Amidst the newsroom chaos of this unexpected pandemic coverage, perhaps this isn’t the greatest of times to leave but the inevitable must be met.
Come this week, I’ll be signing off from the Terrace Standard to move forward with the next step of my career. I’ll be joining The Narwhal, an investigative journalism publication, as their pioneer Northwest B.C.-based reporter.
Moving from the big smoke city of Toronto to Terrace (a place I only knew from a quick Google search) in 2018, I was curious what vault of stories this seemingly quiet corner of the province held.
After trotting the globe aimlessly for a few years before my arrival here, I visited isolated yet fascinating places and met their people who proved there was so much to be told.
When I tossed my outdated resume in any direction the wind would carry it, Terrace was where it landed and I couldn’t have asked for a better place to walk into blindly.
Although I initially worried I’d only be reporting on moose sightings out here, I’m happy to have been proven wrong as this region proves to be anything from boring.
As those who live here know well, this rugged area is a rich, complicated landscape beyond its natural beauty and its ever-moving pull in every direction makes the storytelling journey an intense experience. I’ve hammered away at the keyboard in tears at times, frustrated that people don’t care or read the paper — that this job is all for nothing and we’re all just screaming into a void.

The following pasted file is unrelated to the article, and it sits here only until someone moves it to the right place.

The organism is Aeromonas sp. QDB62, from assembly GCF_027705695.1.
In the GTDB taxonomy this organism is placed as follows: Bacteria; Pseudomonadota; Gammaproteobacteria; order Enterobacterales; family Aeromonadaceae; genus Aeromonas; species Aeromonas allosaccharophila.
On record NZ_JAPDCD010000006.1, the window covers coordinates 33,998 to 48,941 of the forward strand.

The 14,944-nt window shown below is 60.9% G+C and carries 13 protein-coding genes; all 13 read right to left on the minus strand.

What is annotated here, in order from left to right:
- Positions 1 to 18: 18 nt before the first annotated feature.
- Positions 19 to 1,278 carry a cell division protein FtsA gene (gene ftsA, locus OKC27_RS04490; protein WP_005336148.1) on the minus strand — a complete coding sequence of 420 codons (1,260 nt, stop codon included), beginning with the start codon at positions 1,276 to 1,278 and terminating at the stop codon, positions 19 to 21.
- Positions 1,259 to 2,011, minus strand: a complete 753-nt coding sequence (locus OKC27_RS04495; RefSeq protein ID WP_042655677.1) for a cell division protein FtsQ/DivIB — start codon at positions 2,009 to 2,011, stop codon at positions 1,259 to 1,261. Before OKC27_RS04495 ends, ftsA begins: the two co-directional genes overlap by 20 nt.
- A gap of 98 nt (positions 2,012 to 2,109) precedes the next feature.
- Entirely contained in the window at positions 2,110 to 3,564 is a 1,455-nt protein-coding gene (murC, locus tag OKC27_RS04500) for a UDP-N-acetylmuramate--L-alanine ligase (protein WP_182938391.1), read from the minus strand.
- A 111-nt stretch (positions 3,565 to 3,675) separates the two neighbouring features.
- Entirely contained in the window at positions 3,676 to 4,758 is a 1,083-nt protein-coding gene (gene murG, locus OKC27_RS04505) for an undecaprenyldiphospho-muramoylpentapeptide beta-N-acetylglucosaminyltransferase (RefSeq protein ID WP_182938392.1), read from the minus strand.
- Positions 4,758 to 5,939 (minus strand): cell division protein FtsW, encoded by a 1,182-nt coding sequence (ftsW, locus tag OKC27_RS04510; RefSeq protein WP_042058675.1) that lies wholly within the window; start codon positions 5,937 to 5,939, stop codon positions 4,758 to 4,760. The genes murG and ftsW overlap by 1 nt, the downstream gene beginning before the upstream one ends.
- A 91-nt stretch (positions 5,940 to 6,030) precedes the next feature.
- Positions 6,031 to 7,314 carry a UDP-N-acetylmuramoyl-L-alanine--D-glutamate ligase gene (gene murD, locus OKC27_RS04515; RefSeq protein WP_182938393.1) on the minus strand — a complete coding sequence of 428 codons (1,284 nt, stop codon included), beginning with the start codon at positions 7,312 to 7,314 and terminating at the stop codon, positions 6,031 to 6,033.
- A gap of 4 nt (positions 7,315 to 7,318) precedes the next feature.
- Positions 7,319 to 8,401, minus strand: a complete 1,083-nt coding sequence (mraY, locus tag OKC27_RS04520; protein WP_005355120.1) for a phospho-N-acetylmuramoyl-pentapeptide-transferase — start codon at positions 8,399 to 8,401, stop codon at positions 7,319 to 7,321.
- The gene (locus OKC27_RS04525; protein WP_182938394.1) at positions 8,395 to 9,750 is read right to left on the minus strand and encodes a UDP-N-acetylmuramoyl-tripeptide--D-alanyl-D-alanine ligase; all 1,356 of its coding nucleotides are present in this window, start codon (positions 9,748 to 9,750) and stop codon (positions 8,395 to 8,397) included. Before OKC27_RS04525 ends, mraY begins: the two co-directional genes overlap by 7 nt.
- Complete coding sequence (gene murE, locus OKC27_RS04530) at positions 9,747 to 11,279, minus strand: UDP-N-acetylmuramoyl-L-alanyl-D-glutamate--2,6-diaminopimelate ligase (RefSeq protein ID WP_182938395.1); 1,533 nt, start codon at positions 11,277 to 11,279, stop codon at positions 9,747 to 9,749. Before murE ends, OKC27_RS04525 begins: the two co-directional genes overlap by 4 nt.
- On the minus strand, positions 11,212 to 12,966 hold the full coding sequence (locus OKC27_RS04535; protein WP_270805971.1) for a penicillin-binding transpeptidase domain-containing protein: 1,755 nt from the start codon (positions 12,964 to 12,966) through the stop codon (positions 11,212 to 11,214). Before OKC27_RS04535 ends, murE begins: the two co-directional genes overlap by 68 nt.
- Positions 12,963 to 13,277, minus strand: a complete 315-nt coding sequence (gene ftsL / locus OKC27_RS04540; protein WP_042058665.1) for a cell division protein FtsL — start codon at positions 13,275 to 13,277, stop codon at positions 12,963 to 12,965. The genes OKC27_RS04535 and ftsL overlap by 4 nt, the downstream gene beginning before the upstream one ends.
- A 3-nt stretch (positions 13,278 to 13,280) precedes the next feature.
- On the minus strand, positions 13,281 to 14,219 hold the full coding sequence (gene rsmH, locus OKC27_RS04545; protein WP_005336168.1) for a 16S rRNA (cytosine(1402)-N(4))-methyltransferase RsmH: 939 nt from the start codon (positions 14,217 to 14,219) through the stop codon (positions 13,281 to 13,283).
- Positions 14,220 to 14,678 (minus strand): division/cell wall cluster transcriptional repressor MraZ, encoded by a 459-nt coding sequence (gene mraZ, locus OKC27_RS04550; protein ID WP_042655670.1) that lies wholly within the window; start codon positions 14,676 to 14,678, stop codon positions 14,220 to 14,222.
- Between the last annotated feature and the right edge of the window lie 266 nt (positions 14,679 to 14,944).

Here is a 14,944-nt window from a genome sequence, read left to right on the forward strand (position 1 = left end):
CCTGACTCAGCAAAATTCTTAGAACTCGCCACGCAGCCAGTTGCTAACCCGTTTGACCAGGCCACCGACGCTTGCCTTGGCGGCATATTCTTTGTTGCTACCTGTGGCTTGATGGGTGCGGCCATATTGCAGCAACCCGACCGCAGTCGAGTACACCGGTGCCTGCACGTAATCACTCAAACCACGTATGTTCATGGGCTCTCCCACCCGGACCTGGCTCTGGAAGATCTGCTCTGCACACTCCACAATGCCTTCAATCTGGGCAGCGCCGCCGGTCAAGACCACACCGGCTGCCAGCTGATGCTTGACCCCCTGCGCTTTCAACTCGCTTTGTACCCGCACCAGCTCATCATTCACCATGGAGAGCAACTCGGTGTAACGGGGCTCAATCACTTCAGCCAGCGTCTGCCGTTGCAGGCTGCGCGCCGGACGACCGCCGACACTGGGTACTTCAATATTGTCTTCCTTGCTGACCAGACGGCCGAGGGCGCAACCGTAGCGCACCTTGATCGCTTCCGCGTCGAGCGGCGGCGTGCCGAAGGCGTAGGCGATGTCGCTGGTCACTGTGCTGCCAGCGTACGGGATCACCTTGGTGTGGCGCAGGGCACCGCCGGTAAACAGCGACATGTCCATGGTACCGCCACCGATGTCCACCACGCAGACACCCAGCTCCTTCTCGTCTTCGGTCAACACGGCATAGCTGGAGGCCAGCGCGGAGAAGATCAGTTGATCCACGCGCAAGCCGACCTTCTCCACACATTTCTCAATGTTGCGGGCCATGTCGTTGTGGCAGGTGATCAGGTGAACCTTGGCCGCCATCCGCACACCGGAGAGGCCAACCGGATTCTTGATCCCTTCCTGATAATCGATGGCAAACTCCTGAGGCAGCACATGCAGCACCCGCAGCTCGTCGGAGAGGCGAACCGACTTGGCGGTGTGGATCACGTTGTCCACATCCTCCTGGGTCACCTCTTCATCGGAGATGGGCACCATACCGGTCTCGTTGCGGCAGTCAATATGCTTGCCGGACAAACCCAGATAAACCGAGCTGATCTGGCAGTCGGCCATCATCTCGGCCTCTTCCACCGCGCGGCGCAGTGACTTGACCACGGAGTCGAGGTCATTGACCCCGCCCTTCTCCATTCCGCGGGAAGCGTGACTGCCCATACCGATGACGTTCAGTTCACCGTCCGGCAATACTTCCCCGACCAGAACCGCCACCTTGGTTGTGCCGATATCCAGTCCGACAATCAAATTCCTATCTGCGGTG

But then, as I’d delve into calling it quits, I’d come across someone in town, receive a call or message that gave me that notion to keep writing and exploring Terrace through its wonderful ways. They showed me that people were indeed listening, eager to grasp a perspective of their community and do what they can to make this the place to be.
Yes, there are difficult stories that must be told but there are also beautiful narratives of what it means to be human, navigating this labyrinth called Earth and all its modern struggles. When you read the newspaper, it’s only the tip of the iceberg of what’s out there, a mere push to encourage you to look beyond the inside of your fence.
I always tell people that a journalist’s job is not only to inform but to start conversations amongst people. Perhaps something as little as a glimpse into someone else’s life will inspire you to make a difference or at the very least, embrace the one you have.
As I’m so intrigued with what the future holds here, I’ll remain in Terrace for the foreseeable future to continue reporting on the Northwest and its growing pains, no matter the good and the ugly.
And with those last thoughts, I hope you all continue to support local journalism and keep asking questions of all kinds because your story always matters.
— Natalia Balcerzak